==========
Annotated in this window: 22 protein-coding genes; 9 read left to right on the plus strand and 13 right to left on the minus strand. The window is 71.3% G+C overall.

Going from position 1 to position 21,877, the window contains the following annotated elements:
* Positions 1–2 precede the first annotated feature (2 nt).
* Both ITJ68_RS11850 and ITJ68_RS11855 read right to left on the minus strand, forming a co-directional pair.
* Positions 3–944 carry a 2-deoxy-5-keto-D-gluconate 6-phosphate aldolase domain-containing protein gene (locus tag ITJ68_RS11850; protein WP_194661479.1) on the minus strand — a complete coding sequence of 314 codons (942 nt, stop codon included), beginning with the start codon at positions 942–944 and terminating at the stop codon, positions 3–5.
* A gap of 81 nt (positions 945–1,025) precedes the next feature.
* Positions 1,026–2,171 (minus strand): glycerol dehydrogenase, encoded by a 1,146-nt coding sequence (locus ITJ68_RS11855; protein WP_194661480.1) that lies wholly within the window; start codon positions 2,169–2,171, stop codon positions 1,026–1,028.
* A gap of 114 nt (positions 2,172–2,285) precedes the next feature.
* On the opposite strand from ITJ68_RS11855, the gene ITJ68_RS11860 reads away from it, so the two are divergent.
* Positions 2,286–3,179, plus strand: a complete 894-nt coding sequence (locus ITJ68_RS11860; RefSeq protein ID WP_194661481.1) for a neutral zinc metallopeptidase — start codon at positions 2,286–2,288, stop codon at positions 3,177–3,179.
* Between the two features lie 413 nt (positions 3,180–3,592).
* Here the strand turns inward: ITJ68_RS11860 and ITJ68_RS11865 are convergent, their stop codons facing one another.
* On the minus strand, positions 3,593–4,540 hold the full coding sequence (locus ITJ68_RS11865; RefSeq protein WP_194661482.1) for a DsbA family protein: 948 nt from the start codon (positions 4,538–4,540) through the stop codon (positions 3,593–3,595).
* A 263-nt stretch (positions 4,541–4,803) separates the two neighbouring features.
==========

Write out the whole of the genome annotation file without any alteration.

Annotated in this window: 22 protein-coding genes; 9 read left to right on the plus strand and 13 right to left on the minus strand. The window is 71.3% G+C overall.

Going from position 1 to position 21,877, the window contains the following annotated elements:
* Positions 1–2 precede the first annotated feature (2 nt).
* Both ITJ68_RS11850 and ITJ68_RS11855 read right to left on the minus strand, forming a co-directional pair.
* Positions 3–944 carry a 2-deoxy-5-keto-D-gluconate 6-phosphate aldolase domain-containing protein gene (locus tag ITJ68_RS11850; protein WP_194661479.1) on the minus strand — a complete coding sequence of 314 codons (942 nt, stop codon included), beginning with the start codon at positions 942–944 and terminating at the stop codon, positions 3–5.
* A gap of 81 nt (positions 945–1,025) precedes the next feature.
* Positions 1,026–2,171 (minus strand): glycerol dehydrogenase, encoded by a 1,146-nt coding sequence (locus ITJ68_RS11855; protein WP_194661480.1) that lies wholly within the window; start codon positions 2,169–2,171, stop codon positions 1,026–1,028.
* A gap of 114 nt (positions 2,172–2,285) precedes the next feature.
* On the opposite strand from ITJ68_RS11855, the gene ITJ68_RS11860 reads away from it, so the two are divergent.
* Positions 2,286–3,179, plus strand: a complete 894-nt coding sequence (locus ITJ68_RS11860; RefSeq protein ID WP_194661481.1) for a neutral zinc metallopeptidase — start codon at positions 2,286–2,288, stop codon at positions 3,177–3,179.
* Between the two features lie 413 nt (positions 3,180–3,592).
* Here the strand turns inward: ITJ68_RS11860 and ITJ68_RS11865 are convergent, their stop codons facing one another.
* On the minus strand, positions 3,593–4,540 hold the full coding sequence (locus ITJ68_RS11865; RefSeq protein WP_194661482.1) for a DsbA family protein: 948 nt from the start codon (positions 4,538–4,540) through the stop codon (positions 3,593–3,595).
* A 263-nt stretch (positions 4,541–4,803) separates the two neighbouring features.